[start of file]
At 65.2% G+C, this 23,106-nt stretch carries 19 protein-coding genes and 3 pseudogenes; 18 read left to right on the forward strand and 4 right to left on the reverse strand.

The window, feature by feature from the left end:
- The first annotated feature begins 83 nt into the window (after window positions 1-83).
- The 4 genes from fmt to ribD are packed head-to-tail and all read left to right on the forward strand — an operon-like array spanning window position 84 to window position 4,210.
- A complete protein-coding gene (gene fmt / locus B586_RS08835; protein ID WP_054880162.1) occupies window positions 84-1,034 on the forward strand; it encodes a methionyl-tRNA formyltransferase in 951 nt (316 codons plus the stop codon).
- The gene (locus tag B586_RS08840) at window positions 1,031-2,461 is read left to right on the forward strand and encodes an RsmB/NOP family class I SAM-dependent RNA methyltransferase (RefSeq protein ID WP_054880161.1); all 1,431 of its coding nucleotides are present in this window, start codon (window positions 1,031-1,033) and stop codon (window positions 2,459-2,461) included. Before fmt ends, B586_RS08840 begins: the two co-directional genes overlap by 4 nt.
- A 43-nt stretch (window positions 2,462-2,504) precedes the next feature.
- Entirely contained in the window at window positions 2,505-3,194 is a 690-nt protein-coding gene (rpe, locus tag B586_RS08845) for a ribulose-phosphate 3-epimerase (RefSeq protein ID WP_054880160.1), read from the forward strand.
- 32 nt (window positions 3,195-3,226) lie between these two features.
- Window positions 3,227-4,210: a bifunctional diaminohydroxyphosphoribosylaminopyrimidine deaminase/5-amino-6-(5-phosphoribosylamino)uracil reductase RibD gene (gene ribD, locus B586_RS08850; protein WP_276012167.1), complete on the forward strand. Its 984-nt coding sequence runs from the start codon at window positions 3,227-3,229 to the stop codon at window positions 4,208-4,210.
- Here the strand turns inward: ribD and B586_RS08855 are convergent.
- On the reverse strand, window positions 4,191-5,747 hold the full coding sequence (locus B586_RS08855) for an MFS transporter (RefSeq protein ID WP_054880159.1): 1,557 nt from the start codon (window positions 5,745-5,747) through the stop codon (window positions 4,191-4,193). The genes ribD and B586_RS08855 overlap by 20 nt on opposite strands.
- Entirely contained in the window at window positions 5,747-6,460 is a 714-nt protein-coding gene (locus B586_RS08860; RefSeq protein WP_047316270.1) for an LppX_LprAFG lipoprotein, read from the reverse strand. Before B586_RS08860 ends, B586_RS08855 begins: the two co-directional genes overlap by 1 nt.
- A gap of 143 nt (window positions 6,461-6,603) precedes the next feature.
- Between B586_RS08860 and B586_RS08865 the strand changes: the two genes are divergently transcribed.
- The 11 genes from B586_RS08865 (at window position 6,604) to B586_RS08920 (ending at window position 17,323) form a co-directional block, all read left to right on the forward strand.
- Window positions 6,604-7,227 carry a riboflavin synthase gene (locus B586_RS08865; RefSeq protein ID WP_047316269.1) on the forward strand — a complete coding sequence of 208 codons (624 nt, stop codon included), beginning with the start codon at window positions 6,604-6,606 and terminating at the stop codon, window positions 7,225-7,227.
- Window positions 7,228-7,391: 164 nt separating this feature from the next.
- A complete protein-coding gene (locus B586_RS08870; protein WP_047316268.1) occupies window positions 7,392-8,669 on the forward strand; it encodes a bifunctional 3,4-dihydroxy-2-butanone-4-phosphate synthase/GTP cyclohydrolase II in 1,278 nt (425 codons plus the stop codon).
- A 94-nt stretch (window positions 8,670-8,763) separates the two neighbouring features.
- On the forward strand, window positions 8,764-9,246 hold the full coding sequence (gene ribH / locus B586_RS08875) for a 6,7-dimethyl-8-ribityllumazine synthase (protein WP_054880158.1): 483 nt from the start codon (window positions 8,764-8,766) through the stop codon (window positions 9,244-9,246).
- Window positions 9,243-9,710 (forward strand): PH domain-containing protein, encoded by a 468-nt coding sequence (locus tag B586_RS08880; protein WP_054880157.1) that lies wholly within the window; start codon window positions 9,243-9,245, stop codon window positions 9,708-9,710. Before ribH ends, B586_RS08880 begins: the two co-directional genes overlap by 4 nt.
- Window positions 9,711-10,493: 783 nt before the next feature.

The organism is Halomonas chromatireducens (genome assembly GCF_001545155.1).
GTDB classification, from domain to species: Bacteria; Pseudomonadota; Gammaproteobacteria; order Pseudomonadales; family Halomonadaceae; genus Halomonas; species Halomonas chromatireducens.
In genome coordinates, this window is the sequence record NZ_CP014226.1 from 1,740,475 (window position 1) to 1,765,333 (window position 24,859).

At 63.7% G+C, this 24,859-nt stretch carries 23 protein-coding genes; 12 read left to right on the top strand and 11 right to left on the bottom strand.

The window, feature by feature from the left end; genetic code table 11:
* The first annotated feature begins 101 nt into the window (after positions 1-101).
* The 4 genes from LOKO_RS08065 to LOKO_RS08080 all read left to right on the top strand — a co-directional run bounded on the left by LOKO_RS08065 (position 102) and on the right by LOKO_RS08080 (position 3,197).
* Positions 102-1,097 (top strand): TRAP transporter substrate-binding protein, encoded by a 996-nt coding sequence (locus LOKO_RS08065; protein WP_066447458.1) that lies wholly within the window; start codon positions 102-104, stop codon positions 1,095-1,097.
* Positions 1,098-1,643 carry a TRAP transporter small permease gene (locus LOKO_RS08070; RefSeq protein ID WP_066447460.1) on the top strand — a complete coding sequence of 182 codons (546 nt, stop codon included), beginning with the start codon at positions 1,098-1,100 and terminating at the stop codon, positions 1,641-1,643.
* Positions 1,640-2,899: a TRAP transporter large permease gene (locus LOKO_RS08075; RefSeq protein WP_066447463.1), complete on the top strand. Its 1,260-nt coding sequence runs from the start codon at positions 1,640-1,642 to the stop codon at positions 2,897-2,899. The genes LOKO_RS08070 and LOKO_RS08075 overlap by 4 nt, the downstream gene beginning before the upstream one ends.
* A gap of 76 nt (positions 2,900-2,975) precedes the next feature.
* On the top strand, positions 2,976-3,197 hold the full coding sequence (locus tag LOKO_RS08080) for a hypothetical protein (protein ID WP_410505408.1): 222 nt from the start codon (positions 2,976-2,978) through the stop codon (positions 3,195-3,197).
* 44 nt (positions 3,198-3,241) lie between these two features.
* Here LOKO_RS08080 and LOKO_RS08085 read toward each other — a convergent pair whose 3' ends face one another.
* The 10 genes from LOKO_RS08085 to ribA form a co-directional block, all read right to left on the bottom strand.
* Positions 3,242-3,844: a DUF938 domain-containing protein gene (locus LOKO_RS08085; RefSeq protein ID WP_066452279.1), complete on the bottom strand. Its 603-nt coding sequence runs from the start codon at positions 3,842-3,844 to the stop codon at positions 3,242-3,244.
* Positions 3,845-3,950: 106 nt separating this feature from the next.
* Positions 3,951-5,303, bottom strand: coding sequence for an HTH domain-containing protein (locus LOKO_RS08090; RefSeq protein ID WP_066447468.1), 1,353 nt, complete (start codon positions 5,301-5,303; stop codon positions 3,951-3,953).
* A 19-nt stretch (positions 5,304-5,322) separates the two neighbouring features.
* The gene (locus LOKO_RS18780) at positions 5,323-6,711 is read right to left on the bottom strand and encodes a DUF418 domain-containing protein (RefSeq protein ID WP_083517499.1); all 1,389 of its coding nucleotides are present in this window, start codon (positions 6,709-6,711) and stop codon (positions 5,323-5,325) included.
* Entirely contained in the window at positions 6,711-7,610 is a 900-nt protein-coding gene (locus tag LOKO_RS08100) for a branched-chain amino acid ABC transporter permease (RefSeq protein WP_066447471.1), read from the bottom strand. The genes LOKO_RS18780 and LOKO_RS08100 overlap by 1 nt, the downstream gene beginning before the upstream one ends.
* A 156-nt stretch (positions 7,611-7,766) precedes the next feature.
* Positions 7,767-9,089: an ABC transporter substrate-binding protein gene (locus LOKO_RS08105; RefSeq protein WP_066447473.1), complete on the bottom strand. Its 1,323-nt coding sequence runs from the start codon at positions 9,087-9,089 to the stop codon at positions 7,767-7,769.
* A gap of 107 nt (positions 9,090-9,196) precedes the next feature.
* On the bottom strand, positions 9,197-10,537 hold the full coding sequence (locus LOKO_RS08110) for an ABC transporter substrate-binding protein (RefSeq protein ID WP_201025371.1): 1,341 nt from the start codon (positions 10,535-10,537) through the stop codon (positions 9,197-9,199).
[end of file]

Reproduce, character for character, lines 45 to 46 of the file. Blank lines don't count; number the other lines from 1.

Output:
* A 156-nt stretch (positions 7,611-7,766) precedes the next feature.
* Positions 7,767-9,089: an ABC transporter substrate-binding protein gene (locus LOKO_RS08105; RefSeq protein WP_066447473.1), complete on the bottom strand. Its 1,323-nt coding sequence runs from the start codon at positions 9,087-9,089 to the stop codon at positions 7,767-7,769.